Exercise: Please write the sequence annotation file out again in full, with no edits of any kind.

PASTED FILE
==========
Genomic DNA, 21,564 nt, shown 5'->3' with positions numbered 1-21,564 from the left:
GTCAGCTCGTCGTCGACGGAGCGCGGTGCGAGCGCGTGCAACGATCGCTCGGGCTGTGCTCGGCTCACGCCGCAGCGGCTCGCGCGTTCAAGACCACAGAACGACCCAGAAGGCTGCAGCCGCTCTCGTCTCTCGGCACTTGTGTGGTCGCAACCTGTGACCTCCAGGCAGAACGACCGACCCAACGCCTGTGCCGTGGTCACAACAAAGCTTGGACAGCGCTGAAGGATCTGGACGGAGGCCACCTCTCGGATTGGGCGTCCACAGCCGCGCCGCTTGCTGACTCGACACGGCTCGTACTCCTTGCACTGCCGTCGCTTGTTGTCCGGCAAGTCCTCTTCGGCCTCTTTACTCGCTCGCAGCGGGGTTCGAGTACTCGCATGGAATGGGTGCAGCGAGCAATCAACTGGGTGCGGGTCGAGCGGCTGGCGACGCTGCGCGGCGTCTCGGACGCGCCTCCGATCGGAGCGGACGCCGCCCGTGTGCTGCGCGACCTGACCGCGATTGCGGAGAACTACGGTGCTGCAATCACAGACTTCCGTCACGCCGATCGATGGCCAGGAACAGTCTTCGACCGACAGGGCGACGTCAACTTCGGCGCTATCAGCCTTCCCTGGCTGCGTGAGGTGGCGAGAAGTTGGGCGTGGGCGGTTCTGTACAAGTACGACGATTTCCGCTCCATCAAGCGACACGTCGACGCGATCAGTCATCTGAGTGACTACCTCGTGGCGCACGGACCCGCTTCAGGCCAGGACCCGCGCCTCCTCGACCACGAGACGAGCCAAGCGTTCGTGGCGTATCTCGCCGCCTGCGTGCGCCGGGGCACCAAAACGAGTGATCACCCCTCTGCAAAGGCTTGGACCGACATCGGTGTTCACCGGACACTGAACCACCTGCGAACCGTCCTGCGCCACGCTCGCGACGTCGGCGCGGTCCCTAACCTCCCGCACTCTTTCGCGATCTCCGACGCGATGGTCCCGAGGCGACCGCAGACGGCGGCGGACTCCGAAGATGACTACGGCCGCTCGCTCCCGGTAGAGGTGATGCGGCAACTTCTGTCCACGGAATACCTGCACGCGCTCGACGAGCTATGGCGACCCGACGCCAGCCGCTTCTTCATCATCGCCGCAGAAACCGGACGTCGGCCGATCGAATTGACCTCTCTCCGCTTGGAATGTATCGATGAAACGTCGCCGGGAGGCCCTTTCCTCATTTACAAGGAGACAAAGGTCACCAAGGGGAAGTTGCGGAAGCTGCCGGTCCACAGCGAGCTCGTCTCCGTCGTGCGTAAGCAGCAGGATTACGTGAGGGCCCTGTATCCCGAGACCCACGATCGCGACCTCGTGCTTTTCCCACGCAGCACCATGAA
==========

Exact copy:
Genomic DNA, 21,564 nt, shown 5'->3' with positions numbered 1-21,564 from the left:
GTCAGCTCGTCGTCGACGGAGCGCGGTGCGAGCGCGTGCAACGATCGCTCGGGCTGTGCTCGGCTCACGCCGCAGCGGCTCGCGCGTTCAAGACCACAGAACGACCCAGAAGGCTGCAGCCGCTCTCGTCTCTCGGCACTTGTGTGGTCGCAACCTGTGACCTCCAGGCAGAACGACCGACCCAACGCCTGTGCCGTGGTCACAACAAAGCTTGGACAGCGCTGAAGGATCTGGACGGAGGCCACCTCTCGGATTGGGCGTCCACAGCCGCGCCGCTTGCTGACTCGACACGGCTCGTACTCCTTGCACTGCCGTCGCTTGTTGTCCGGCAAGTCCTCTTCGGCCTCTTTACTCGCTCGCAGCGGGGTTCGAGTACTCGCATGGAATGGGTGCAGCGAGCAATCAACTGGGTGCGGGTCGAGCGGCTGGCGACGCTGCGCGGCGTCTCGGACGCGCCTCCGATCGGAGCGGACGCCGCCCGTGTGCTGCGCGACCTGACCGCGATTGCGGAGAACTACGGTGCTGCAATCACAGACTTCCGTCACGCCGATCGATGGCCAGGAACAGTCTTCGACCGACAGGGCGACGTCAACTTCGGCGCTATCAGCCTTCCCTGGCTGCGTGAGGTGGCGAGAAGTTGGGCGTGGGCGGTTCTGTACAAGTACGACGATTTCCGCTCCATCAAGCGACACGTCGACGCGATCAGTCATCTGAGTGACTACCTCGTGGCGCACGGACCCGCTTCAGGCCAGGACCCGCGCCTCCTCGACCACGAGACGAGCCAAGCGTTCGTGGCGTATCTCGCCGCCTGCGTGCGCCGGGGCACCAAAACGAGTGATCACCCCTCTGCAAAGGCTTGGACCGACATCGGTGTTCACCGGACACTGAACCACCTGCGAACCGTCCTGCGCCACGCTCGCGACGTCGGCGCGGTCCCTAACCTCCCGCACTCTTTCGCGATCTCCGACGCGATGGTCCCGAGGCGACCGCAGACGGCGGCGGACTCCGAAGATGACTACGGCCGCTCGCTCCCGGTAGAGGTGATGCGGCAACTTCTGTCCACGGAATACCTGCACGCGCTCGACGAGCTATGGCGACCCGACGCCAGCCGCTTCTTCATCATCGCCGCAGAAACCGGACGTCGGCCGATCGAATTGACCTCTCTCCGCTTGGAATGTATCGATGAAACGTCGCCGGGAGGCCCTTTCCTCATTTACAAGGAGACAAAGGTCACCAAGGGGAAGTTGCGGAAGCTGCCGGTCCACAGCGAGCTCGTCTCCGTCGTGCGTAAGCAGCAGGATTACGTGAGGGCCCTGTATCCCGAGACCCACGATCGCGACCTCGTGCTTTTCCCACGCAGCACCATGAA